Recitation: In addition to the Bible and catechism memory work we do, we’re usually memorizing a poem too.¬† Right now we’re learning “Rebecca Who Slammed Doors for Fun and Perished Miserably” by Hilaire Belloc.¬† This has the added bonus of helping the children with their character studies, as they are remembering not to slam doors as often!¬† It takes about five minutes to read the poem through twice and let each kid take a stab at reciting it.

Geography: Based on what I read in The Core, I decided to start adding an element of map drawing to our usual atlas work.¬† We pull out the atlas and look a the picture of the world, then find our continent, country, and state.¬† We talk about the name of our city and town and address.¬† For map drawing, we’re learning how to draw the Great Circles.¬† Each kid gets a piece of paper and folds it in half, then draws a line on that fold and labels it “E” for Equator.¬† Then we draw in lines in the right spots for the Arctic Circle, Antarctic Circle, Tropic of Cancer, and Tropic of Capricorn.¬† It’s not as hard as it sounds.¬† Depending on how much detail the kids want to talk about in the atlas, geography takes us about 15 minutes.

Since some parts of our schoolwork happen throughout the day – like listening to music and history, or doing Bible at breakfast – it’s hard to say how much time we really spend on preschool, but our core work of reading, math, Latin, and reading takes about two hours usually.¬† I like to keep things moving and go back and forth between types of work so that the kids don’t get tired or overtaxed.

We’ll be making some changes in the fall for Hannah’s kindergarten year, but for the most part school is going great now!¬† It’s a fun part of our day and a good structure for us, so I don’t have any plans to take a summer off or anything.¬† Learning is fun for us and it doesn’t take too much time, so we’ll just keep going.

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The Core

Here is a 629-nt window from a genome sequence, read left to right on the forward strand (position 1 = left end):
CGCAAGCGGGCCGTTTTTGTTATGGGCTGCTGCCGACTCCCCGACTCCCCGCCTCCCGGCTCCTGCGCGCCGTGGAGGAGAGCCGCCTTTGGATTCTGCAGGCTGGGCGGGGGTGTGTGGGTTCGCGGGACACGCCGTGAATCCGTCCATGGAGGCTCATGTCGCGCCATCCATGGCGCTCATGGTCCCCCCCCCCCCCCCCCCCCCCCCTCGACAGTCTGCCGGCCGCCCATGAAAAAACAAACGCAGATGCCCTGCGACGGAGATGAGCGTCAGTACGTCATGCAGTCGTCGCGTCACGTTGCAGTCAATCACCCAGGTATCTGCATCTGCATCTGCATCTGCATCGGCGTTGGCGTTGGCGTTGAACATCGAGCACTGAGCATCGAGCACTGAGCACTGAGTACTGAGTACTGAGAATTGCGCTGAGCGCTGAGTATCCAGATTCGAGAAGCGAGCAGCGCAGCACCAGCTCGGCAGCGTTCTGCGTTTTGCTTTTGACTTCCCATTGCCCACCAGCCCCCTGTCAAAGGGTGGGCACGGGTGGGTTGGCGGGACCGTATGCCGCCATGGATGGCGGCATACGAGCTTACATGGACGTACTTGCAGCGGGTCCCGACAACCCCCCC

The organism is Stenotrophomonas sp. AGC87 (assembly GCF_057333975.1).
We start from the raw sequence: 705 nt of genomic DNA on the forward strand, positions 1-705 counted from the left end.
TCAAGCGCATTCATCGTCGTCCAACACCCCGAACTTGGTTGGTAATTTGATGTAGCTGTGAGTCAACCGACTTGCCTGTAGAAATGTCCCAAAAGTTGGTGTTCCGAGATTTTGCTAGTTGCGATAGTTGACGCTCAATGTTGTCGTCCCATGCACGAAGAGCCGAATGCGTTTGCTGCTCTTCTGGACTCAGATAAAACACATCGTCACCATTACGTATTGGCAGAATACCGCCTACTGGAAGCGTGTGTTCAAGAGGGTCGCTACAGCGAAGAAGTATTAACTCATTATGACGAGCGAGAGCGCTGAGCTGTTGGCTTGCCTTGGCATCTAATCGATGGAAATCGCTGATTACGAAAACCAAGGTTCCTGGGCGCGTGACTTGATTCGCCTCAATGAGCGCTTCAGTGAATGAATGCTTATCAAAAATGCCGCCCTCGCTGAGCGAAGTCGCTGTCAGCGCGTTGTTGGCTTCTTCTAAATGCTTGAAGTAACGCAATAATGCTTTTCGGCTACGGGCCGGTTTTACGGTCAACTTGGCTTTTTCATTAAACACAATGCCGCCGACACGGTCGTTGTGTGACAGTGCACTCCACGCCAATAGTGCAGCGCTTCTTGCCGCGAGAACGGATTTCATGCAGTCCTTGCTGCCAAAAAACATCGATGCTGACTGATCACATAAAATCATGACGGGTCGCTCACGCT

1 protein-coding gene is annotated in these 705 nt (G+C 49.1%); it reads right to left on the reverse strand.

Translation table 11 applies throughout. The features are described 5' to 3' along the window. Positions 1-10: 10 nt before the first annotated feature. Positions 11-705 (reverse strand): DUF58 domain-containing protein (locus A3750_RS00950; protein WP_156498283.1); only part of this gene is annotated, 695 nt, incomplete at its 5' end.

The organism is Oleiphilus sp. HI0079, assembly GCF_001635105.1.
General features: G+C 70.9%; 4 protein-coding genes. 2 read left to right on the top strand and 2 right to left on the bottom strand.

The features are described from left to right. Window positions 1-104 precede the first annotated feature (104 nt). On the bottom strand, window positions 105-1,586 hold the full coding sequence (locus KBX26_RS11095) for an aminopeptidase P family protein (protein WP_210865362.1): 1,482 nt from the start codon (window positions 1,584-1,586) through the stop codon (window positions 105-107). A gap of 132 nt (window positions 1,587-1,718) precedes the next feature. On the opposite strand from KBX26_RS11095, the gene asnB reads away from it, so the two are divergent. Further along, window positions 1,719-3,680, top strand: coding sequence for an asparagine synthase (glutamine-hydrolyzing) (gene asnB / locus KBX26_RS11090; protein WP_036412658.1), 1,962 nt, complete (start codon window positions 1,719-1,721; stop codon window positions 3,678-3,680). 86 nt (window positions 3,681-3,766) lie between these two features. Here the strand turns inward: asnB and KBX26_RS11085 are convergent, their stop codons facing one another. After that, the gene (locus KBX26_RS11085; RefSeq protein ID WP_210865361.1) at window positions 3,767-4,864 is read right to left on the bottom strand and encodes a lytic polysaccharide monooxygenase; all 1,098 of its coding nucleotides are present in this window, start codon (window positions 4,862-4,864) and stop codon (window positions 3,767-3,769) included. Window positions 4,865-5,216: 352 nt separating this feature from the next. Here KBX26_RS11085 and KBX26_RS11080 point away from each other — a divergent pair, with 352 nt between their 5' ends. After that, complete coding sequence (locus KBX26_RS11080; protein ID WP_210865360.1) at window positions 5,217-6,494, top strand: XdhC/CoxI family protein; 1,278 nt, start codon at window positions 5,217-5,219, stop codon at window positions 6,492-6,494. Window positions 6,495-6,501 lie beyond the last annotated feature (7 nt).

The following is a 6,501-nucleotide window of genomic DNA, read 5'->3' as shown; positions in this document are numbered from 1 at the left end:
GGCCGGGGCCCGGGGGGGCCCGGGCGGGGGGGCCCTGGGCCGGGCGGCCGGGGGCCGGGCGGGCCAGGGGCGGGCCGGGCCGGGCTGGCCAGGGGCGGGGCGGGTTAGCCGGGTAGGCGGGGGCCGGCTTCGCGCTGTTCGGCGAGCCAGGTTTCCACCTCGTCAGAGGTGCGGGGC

Classical education encourages us that we are capable of becoming an Oxford don who builds bicycles, or a plumber who reads Milton, or a business owner who spouts theology.  The classically educated are not defined by their occupation so much as by their breadth of knowledge and understanding.  -Leigh Bortins

I’ve been disturbed recently by a trend of demeaning the idea that everyone deserves a good education.¬† You have probably seen these items too: “Does one need to read King Lear to be qualified to write speeding tickets or draw blood?” or the insinuation that for most students, studying calculus and physics and classic literature is about as useful as “trying to train your cat to do your taxes.” Once you start down this road things quickly get out of hand: if you don’t need to study classic literature and calculus (which I suppose means you¬† don’t need to know how to read proficiently and think analytically, which is what literature and calculus teach you) to be a cop or a plumber or a salesman, then what else can you skip?¬† Should those people be allowed to vote?¬† Do they really NEED to give thoughtful input into how their communities or businesses are run?¬† Do some people really NEED to eat with a knife and fork?¬† Do they really NEED to speak with proper grammar, or would grunting suffice?

Pshaw, you say, surely there is a vast gulf between reading Plato and being civilized.¬† Is there really?¬† I think every child could benefit from learning how to think and read well, and how to understand current events in light of history.¬† As Leigh Bortins says in her book The Core: Teaching Your Child the Foundations of Classical Education, “The goal of education is to teach children to become adults who can handle complex ideas in uncertain situations, with confidence…Classical educators teach subjects not because they are practical, but because they also train people to think clearly about difficult issues.”

In this book, Bortins discusses the reasoning behind taking a classical approach to education, and I appreciated that she directed the book not only toward full-time homeschooling parents, but also to parents who have children in public or private schools, and even to teachers in those schools.¬† Bortins’ perspective is that all parents can be involved and take an active role in their child’s education, and all teachers can implement better standards and practices in their classrooms.